The sun-filled scenes of watery, oceanic bliss are contrasted with the dark and oppressive atmosphere with which Fischer imbues the Stockholm scenes. In Summer With Monika, these seem to draw on film noir in the intensity and extent of the shadows in the alleyways, stairwells and streets. The city is made to seem dark and forbidding, the interiors ill-lit and claustrophobic. There is something of an air of the late 50s and early 60s English kitchen-sink dramas about these poor urban settings. Summer Interlude, with its theatrical backdrop, is rather more expressionistic in style, anticipating a significant aspect of the visual look of Bergman’s work. This is particularly evident in the dressing room scenes, with the exaggerated features of ballet make-up seen close-to giving a rationale for such an overemphasised look. The ballet setting inevitably brings to mind Powell and Pressburger and The Red Shoes. Fischer doesn’t give us a performer’s eye view of the performance, with expressionist projections of psychological interiority, as Powell does. He holds back, viewing the choreography as a whole from low or slightly elevated angles. The ballerinas themselves seem to be lit from within, glowing with the illumination of artistic dedication, hard work and passion. The sinister, lurking presence in the dressing room of the raptor-nosed, arch-eyebrowed man in black brings the evil sorceror of Swan Lake, von Rothbart, backstage, seemingly still in character. He is one of the death-like figures which haunt Bergman’s work (the archetype reaching its apogee in The Seventh Seal, of course, in which the death-like figure actually is death). Another manifestation is the old crone who crosses in front of the ballerina Marie (played by Maj-Britt Nilsson, an actress who never quite made into Bergman’s regular repertory company) as she makes her way along the old summer path to the chalet where she spent an idyllic, youthful season. Fischer frames this stooped, black-clad figure making her inexorable way across the island past the stark traceries of dead winter trees. Her brief glance back at Marie suggests a chilling sense of recognition, and a promise of a future meeting. This scene shows that Fischer was as adept at depicting the cold landscapes of winter as he was the sun-kissed shores of summer.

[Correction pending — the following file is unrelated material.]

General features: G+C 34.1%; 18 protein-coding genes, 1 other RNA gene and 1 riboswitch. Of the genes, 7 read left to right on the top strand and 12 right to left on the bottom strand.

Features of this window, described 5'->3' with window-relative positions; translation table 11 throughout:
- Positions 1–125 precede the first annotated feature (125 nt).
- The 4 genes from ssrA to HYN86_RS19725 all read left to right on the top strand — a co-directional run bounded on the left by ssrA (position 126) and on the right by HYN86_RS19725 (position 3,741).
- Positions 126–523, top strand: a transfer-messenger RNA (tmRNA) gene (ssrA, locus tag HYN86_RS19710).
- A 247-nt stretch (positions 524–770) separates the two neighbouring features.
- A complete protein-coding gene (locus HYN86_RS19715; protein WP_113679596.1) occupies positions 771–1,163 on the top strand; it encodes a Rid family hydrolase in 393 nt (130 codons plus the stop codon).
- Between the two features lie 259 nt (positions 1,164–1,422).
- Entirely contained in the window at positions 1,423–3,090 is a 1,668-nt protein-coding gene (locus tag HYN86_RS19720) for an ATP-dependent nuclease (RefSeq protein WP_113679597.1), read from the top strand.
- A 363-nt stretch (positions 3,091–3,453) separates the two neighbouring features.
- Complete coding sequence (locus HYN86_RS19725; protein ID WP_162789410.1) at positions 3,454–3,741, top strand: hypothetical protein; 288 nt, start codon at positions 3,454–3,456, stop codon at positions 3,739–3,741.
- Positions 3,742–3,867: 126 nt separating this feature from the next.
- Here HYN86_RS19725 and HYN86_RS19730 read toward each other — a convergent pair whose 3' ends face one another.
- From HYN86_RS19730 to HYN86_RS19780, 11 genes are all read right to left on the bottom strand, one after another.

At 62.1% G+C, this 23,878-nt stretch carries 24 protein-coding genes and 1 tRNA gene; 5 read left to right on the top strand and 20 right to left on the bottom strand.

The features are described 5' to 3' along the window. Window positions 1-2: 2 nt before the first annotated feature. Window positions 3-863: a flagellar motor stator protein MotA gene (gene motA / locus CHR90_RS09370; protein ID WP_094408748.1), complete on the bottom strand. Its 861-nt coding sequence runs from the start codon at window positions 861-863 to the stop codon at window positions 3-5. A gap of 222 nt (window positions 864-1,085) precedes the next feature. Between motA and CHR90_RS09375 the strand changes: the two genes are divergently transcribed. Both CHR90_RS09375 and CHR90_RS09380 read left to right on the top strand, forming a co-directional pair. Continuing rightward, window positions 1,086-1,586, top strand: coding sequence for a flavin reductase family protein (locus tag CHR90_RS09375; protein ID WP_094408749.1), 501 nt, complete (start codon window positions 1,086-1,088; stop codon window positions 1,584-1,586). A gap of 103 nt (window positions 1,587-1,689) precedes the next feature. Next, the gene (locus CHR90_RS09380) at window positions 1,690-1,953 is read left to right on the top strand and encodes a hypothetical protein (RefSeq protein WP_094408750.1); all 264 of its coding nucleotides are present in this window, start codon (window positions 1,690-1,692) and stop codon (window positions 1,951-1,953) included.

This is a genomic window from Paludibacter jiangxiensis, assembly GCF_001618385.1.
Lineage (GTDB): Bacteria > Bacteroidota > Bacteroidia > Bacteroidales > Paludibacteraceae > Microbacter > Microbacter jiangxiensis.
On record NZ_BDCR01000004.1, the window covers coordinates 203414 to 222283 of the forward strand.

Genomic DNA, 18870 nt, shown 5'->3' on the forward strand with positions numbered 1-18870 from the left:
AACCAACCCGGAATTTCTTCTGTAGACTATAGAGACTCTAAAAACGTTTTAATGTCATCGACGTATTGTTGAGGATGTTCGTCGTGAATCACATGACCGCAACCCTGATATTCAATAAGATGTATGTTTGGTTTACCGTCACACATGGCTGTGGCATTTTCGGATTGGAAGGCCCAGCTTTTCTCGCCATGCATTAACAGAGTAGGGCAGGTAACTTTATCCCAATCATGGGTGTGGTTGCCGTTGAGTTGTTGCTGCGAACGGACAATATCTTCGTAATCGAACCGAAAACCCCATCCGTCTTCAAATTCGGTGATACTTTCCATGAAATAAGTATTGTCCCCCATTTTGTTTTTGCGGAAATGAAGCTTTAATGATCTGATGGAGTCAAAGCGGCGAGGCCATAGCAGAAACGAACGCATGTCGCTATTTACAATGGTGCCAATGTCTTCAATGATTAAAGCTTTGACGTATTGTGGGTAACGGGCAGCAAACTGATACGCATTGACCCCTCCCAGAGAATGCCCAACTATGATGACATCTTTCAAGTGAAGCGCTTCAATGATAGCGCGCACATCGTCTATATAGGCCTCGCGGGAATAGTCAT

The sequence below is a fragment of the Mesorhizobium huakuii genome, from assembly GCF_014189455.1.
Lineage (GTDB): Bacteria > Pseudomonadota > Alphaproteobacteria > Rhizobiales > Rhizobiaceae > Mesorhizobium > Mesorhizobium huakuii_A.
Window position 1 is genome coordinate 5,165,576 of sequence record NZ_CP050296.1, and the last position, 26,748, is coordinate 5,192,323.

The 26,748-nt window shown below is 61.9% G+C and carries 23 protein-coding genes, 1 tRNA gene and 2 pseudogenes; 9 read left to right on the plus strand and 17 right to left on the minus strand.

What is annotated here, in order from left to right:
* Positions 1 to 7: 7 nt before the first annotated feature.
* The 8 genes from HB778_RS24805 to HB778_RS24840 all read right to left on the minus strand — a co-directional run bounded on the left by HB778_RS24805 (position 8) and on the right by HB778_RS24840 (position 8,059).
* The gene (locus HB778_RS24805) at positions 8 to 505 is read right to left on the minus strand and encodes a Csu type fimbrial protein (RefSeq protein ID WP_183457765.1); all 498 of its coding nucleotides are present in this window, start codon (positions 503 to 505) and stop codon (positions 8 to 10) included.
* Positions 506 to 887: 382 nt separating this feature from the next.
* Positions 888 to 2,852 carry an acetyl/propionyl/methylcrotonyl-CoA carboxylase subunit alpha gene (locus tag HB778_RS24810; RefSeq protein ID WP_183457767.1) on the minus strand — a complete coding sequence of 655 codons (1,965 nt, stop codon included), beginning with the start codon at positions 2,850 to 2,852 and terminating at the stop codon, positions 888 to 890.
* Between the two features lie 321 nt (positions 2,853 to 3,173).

The illuminated face - Harriet Andersson in Summer With Monika